REACT (ANR-20-CE28-0012) is a research project about reactive practices — the practices in which we engage in the face of wrongness, such as punishment, blame, shame, and forgiveness. The project addresses theoretical, normative and empirical questions about these practices, with a specific focus on the normative distortions associated with discrimination. Its aim is to spell out how reactive practices shape our individual and collective agency.


The notion of “reactive practices” is designed to vindicate the social, practical and institutional dimensions of our attributions and distributions of responsibility. What does it mean to blame, to resent, or to forgive someone? How are these practices connected to autonomous agency, mutual respect, inclusion, and individual and collective empowerment? How do they affect the politically oppressed, the socially disadvantaged and the clinically impaired? How can we detect and counter unfair and inappropriate practices and nurture more constructive ones?

A first, applied branch focuses on reactive practices in the context of crime and punishment. It involves interactions of our team with magistrates and judicial training professionals. The philosophy of criminal law has often simply explored the legal expression of our reactive attitudes — as in the standard expressive theories of punishment. REACT, instead, will bring to our attention the relationship between our punitive practices and our non-punitive, yet crime-related, reactive practices. How can we draw a conceptual line between these families of practices? For instance, is “shaming” a form of punishment? What are the merits of non-punitive crime-related practices? How does this shed light on how our societies should treat criminal cases involving addiction? How are notions of moral responsibility, liability, and accountability articulated in our reactive practices? How could our framework inform policies aiming at preventing recidivism?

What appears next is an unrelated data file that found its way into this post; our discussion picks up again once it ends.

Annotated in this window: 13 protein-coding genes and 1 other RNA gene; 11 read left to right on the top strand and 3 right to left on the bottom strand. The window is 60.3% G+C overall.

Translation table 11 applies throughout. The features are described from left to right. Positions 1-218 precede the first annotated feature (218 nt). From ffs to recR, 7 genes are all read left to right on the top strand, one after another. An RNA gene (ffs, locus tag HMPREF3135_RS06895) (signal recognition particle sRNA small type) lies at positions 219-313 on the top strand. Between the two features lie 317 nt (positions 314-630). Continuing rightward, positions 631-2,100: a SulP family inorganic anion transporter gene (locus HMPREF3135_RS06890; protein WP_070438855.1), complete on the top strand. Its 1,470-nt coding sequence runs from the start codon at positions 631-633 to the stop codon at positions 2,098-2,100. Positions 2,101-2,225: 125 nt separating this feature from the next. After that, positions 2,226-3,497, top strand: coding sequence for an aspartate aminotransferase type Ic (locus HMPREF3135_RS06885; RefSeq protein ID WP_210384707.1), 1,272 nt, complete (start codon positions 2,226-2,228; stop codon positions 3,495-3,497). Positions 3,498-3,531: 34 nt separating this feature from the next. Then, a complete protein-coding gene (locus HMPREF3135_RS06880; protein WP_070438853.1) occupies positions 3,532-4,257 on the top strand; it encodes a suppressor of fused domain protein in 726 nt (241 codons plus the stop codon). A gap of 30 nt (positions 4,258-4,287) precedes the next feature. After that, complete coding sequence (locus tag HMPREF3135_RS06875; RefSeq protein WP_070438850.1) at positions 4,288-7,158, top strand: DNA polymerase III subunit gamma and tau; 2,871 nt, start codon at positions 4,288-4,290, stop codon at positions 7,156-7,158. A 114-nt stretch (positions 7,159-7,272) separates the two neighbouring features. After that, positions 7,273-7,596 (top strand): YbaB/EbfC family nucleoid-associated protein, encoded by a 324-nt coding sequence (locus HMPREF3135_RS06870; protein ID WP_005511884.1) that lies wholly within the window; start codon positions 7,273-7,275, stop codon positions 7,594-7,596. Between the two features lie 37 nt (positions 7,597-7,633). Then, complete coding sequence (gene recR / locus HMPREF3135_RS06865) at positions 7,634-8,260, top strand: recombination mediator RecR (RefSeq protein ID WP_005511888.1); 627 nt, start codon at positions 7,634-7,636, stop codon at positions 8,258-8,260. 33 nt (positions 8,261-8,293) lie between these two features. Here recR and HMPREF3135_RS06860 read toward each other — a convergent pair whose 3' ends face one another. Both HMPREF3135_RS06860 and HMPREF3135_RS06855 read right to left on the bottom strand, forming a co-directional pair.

A second, applied branch is a study of addiction in light of our reactive practices around it. A key challenge in the descriptive and normative efforts around addiction pertains to the moral responsibility and the voluntary control of actions. This, in turn, feeds in the social and judicial challenges around our backward-looking reactive practices towards addicts — e.g. blaming, shaming, stigmatising and sanctioning. Our aim is to clarify how different beliefs about responsibility are connected to different descriptive models of addiction. Our tests should show which models can eventually support non-stigmatising, forward-looking reactive practices towards persons deemed to be addicts. Overall, the ambition is to offer a framework to revise our practices towards addicts, in ways that engage, support and eventually restore their agency — helping their recovery, rehabilitation and reinsertion in the social landscape.

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